One of the reasons which had been advanced for introducing in-house company unions is to help unionise workers who had not been organized. If the government is committed to a progressive programme for the unionization of unorganized workers, this reason would be more believable. I would call on the Government to respect the dignity and cause of labour in a more meaningful fashion than by just declaring May Day a public holiday by setting for itself a target to help in the progressive unionization of unorganized labour in the country. However, the Ministry of Labour’s obstructive attitude towards the organization of workers in the electronics industry does not indicate that the government would be prepared o commit itself to help in the organization of the non-unionised workers. This is a cause which had to be taken up by the labour movement itself.
Repeal of repressive labour laws
In recent years, the government had enacted repressive labour laws which hampered the freedom of organization of workers. The International Labour Organisation had condemned these laws as anti-labour, and I call on the Government to conform to international-accepted standards of labour legislation instead of priding itself for such anti-labour laws.
Review and increase of SOCSO benefits
The long delay of the Labour Ministry to review and increase SOCSO benefits show not only the inefficiency but also the insensitivity of the Labour Minister towards the plight and suffering of the poor.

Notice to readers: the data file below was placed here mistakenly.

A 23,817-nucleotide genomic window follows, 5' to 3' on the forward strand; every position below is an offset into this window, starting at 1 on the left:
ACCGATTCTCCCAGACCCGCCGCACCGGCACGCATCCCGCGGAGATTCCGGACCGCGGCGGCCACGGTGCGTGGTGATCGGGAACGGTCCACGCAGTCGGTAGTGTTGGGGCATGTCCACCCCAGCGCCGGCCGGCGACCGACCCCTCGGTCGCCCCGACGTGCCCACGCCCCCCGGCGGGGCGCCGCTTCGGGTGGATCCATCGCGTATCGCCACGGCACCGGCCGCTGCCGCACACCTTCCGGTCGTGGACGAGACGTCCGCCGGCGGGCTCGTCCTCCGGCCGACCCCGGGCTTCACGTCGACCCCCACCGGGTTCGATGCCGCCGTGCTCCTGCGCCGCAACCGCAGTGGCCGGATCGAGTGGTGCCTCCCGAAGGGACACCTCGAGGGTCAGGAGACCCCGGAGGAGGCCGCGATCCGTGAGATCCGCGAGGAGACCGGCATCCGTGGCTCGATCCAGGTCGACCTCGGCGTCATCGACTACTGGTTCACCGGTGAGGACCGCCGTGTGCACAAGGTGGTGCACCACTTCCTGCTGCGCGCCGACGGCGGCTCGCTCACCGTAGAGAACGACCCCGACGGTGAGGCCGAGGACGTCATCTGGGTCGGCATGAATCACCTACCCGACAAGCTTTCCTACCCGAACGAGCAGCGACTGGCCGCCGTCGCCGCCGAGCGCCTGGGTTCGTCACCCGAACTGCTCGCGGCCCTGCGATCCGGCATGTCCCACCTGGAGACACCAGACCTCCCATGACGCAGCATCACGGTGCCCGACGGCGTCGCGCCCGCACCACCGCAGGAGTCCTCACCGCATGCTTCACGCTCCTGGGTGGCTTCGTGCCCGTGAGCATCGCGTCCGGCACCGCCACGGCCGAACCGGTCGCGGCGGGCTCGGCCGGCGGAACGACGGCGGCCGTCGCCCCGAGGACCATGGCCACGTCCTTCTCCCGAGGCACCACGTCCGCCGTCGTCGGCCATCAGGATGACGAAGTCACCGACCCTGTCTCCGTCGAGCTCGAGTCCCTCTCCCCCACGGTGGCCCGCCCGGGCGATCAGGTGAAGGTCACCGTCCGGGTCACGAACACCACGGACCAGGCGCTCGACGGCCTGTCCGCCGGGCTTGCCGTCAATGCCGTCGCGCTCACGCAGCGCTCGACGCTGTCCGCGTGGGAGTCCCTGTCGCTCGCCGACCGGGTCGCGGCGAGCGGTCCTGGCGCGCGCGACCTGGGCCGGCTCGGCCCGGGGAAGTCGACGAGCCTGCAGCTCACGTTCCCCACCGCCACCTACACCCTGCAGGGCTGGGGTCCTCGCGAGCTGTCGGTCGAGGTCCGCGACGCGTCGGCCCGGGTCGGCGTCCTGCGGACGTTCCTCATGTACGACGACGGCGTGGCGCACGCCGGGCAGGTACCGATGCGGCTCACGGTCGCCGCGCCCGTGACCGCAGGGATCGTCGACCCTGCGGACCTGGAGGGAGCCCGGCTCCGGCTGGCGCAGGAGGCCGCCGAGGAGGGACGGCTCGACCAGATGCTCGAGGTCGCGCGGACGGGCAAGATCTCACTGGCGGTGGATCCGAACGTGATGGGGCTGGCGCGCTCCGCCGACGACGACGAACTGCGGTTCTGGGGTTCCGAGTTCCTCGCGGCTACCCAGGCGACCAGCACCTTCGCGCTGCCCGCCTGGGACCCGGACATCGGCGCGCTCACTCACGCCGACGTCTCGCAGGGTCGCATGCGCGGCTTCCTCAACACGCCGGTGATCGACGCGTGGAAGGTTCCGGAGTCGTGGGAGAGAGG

SOCSO built up its assets from virtually nothing in 1971 to $360 million in 1981. In the first 10 years of its operation from 1971 to 1980, SOCSO collected $243 million in contributions but only paid out benefits worth $17 million to workers injured in industrial accidents and $6.5 million in medical expenses. This is scandalous, and the Labour Ministry must be censured for its failure to rectify such gross injustices.
Illegal Indonesian Immigrant Labour Survey – What happened?
Another area where the Ministry of Labour had failed is in checking the influx of illegal Indonesian immigrant labour. The labour Ministry announced that a comprehensive survey was being carried out on illegal Indonesian immigrant labour in 1981, but nothing has been heard to date is appears to be another favourite trick of the Government to ‘sweep things under the carpet’.
MAY DAY in Malaysia can only be meaningful if it is used by workers and labour leaders to review and take stock of the labour situation in the country, to perceive new problems and challenges, and commit themselves to a new resolve and dedication to give greater meaning to the dignity and worth of labour.